I am a retired Women’s Studies professor with a special interest in digital pedagogy.  I taught a course in Women and Computers which explored women’s contributions to the technology, gender issues in computing, and useful skills for post graduate life as an active citizen and a productive worker.  I created a class wiki for the course and wrote about course highlights and resources in my ProfPat blog.  I also dabble in digital photography, and spend a lot of time planning my organic garden (although little time actually working in it).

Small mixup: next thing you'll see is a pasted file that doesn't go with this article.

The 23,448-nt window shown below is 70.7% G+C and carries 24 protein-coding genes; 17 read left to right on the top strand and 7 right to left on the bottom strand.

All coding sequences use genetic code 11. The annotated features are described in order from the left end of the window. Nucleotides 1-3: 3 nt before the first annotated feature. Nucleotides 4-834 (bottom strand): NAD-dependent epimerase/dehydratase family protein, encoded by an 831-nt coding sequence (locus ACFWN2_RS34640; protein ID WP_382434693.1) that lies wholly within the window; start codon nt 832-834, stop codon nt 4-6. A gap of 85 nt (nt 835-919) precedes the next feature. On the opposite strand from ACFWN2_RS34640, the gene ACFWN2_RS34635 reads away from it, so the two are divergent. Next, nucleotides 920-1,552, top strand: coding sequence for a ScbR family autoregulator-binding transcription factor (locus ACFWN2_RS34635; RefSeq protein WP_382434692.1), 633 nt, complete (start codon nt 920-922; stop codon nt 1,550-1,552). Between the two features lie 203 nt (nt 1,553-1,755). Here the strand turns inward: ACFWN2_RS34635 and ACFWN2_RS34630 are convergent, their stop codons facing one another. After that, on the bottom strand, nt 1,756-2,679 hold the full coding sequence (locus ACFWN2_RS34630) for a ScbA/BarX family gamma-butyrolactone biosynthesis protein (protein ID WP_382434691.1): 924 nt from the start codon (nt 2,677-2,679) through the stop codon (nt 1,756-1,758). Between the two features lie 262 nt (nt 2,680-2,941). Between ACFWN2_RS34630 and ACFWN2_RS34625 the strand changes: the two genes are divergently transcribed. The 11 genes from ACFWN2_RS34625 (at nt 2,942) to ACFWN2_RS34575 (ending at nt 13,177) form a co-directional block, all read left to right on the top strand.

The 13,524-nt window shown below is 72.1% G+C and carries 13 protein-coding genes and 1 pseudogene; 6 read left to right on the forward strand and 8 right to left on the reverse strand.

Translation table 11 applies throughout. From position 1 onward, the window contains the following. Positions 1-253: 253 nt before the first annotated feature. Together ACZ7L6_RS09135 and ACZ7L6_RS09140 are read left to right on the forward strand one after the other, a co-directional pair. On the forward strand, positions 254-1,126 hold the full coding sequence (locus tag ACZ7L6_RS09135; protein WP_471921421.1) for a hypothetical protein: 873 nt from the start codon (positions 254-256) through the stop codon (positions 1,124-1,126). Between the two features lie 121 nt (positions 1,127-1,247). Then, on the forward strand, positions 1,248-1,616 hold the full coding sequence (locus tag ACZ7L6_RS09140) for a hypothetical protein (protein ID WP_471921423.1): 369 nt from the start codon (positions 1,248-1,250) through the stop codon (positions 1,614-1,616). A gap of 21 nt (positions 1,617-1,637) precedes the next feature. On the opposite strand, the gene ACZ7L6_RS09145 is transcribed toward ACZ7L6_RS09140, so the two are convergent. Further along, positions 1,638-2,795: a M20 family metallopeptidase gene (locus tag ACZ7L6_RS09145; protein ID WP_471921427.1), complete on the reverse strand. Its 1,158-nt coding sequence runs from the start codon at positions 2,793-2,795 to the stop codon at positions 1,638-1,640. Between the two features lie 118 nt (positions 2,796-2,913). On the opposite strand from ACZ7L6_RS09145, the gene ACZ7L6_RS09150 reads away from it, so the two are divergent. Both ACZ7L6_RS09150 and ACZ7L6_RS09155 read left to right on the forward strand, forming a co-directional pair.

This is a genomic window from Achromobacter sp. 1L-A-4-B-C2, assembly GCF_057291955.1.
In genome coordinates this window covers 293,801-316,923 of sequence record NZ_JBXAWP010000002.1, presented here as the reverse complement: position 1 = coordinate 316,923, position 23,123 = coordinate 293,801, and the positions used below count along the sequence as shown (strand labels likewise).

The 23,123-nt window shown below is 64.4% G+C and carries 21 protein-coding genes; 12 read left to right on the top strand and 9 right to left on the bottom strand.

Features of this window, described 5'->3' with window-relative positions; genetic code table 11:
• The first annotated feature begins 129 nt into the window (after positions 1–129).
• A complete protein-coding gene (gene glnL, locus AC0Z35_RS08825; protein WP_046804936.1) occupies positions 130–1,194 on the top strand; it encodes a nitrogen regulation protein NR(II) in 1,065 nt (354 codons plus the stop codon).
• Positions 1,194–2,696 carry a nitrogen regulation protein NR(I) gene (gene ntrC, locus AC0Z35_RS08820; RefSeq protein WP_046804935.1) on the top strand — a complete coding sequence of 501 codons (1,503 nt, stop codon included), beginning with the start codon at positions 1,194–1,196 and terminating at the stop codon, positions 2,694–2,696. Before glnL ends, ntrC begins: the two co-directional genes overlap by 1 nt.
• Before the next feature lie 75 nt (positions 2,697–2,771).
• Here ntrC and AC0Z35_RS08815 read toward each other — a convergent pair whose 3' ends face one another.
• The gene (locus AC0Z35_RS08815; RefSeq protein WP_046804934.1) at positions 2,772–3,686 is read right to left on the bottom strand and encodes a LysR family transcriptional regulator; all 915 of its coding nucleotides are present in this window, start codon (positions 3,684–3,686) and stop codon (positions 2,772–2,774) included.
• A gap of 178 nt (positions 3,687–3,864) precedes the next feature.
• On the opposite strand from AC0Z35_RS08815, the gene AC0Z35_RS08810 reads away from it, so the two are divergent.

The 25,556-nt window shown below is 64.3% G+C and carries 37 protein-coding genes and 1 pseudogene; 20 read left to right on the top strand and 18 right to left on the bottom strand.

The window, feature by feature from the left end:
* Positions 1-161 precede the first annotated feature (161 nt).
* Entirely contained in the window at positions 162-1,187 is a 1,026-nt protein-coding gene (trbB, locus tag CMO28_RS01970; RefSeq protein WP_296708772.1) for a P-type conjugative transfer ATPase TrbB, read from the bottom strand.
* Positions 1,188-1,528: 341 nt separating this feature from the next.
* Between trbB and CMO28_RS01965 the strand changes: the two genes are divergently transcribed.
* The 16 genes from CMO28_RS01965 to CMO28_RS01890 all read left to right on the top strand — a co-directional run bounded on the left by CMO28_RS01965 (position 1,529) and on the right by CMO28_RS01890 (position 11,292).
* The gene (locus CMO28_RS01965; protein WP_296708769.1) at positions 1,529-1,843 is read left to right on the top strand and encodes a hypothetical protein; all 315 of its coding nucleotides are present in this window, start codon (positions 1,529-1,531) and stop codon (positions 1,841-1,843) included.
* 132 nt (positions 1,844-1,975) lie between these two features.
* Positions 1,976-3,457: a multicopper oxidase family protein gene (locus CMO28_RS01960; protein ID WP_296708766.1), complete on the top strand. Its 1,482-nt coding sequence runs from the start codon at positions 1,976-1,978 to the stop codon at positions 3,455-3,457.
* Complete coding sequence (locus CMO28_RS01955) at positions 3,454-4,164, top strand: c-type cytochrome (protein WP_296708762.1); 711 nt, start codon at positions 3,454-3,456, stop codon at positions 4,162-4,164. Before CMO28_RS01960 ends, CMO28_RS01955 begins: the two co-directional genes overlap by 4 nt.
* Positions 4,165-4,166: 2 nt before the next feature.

Welcome to my Commonplace Book.  People started keeping Commonplace books in Italy in the 15th century, and they became very popular in the English speaking world in the 19th century.  People used their Commonplace books to record key ideas from lectures they attended or books they read.  Francis Bacon, John Locke, Henry David Thoreau, Thomas Hardy and Mark Twain all kept Commonplace books.  “Devotional, technical, documentary and literary texts appear side-by-side in no discernible order,” according to Wikipedia.  In other words, Commonplace books are an early handwritten version of blogs.


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